One of the funny things about Wall Street and the stock market is that dozens of well-intentioned analysts could be screaming about ‘overreactions’ and ‘throwing out the baby with the bathwater’, but once momentum picks up on negative thinking, it’s hard to stop it.
Many investors gauge the health of the economy on the unemployment percentage in the country. Today that percentage jumped from 5.1 to 5.5, a 22-year high. Investors took this as a sign the economy was weakening and recession symptoms would continue. As a manifestation of that collective fear, the Dow Jones industrial average fell 365 points by the end of the day. Investors wanted out.
According to an article from CNBC, contrary to what investors feared about the economy weakening,
many economists said the rise in unemployment was attributable mostly to more unemployed people trying to get back in the jobs market and college and high school students looking for summer work.
They really should keep the ‘High School Kid Saving Up For New iPods’ employment rate as a separate figure from the ‘Dad Got Fired And We’re Losing The House’ employment rate. Then these kind of mix-ups probably wouldn’t happen.
But there was a whole separate story that freaked a lot of people out today. Oil.
Crude oil prices jumped up past $138 a barrel, after sitting at monthly-lows only a few days ago (An $11 jump in one day). The sudden jump in oil prices is largely being reported as ‘speculator driven’, meaning these are market games meant to drive prices and make profits from trading oil. Speculator driven sell-offs or run-ups usually don’t sustain those prices.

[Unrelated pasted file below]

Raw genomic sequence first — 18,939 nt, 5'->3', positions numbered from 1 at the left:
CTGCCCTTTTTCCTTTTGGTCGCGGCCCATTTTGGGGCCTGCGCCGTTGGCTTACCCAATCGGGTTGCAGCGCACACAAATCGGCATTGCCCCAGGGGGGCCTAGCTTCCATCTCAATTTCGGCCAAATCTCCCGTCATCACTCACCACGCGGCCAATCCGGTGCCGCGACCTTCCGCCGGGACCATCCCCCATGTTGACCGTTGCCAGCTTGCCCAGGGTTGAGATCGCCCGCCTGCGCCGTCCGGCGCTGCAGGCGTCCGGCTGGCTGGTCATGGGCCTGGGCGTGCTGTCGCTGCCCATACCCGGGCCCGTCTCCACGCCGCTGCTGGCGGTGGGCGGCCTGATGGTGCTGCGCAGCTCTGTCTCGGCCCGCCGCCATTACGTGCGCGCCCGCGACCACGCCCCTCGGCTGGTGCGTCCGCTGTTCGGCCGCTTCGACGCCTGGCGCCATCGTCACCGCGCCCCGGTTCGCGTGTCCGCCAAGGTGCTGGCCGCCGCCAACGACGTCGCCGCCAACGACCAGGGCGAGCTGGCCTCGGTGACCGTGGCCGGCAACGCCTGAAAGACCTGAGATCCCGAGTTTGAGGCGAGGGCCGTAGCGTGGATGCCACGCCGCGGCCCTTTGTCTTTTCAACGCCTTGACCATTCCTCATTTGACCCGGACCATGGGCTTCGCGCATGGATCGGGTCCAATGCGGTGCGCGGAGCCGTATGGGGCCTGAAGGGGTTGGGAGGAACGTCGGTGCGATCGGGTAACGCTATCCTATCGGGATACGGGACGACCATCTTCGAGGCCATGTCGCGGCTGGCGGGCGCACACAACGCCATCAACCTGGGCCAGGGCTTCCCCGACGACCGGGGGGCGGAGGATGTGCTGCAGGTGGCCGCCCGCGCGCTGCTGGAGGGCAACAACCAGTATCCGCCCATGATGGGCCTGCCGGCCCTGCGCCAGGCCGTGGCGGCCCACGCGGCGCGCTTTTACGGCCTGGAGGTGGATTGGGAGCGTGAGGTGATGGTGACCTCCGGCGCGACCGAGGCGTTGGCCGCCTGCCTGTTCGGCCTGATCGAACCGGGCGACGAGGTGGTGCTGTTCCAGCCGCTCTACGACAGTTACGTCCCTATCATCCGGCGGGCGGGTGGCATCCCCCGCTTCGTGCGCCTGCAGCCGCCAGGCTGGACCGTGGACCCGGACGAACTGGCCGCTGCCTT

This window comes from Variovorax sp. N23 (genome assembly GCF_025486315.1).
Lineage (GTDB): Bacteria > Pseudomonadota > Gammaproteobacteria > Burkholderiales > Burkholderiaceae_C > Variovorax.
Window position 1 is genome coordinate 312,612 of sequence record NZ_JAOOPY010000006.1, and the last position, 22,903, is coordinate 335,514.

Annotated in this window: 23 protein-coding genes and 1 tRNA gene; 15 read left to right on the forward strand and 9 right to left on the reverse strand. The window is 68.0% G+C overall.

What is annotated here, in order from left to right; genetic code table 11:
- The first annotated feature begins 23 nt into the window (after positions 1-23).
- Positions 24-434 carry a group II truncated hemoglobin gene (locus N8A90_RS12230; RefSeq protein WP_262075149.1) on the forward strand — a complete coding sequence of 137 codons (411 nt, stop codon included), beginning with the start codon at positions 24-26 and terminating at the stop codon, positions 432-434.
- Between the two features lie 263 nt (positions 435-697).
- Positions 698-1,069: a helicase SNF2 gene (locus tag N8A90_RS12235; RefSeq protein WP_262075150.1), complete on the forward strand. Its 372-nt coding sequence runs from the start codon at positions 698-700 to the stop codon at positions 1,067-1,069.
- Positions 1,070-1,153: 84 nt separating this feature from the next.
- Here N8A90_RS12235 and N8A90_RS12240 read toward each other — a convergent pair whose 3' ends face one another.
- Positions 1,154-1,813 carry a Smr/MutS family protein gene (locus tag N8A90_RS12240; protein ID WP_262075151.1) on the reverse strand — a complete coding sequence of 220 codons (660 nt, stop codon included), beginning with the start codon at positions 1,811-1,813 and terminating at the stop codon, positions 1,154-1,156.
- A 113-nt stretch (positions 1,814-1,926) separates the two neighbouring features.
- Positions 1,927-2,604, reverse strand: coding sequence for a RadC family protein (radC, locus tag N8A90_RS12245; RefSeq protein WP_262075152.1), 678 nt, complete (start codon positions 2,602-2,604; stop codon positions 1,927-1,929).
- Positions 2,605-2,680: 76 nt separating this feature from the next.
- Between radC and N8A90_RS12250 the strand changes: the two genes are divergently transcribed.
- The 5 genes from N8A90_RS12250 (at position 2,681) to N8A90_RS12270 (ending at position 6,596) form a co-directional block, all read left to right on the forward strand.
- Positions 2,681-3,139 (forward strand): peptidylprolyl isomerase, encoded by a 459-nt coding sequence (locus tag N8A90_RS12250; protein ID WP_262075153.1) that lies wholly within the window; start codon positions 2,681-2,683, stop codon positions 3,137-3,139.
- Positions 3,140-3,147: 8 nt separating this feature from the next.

However, there is a report circulating that gives legitimacy to the claim that we will soon see $150 barrels of oil. If that ‘prophesy’ comes true, expect to see significantly higher gas prices. $6 a gallon as the norm maybe?
This all came as quite a surprise to many on the Street because Thursday was such a fun-loving happy day. Yesterday’s market scored its biggest single day gain in almost 2 months. I heard one commenter on CNBC likening it to “when someone is about to commit suicide, they usually act happier than normal.”
Probably in poor taste to make that kind of comparison, but gets the point across I guess.
What will next week bring?
CNBC: Stock Selloff Offers Good Chance To See Bargains, June 6, 2008
CNN Money: Dow Tumbles 395 Points On Oil Spike, June 6, 2008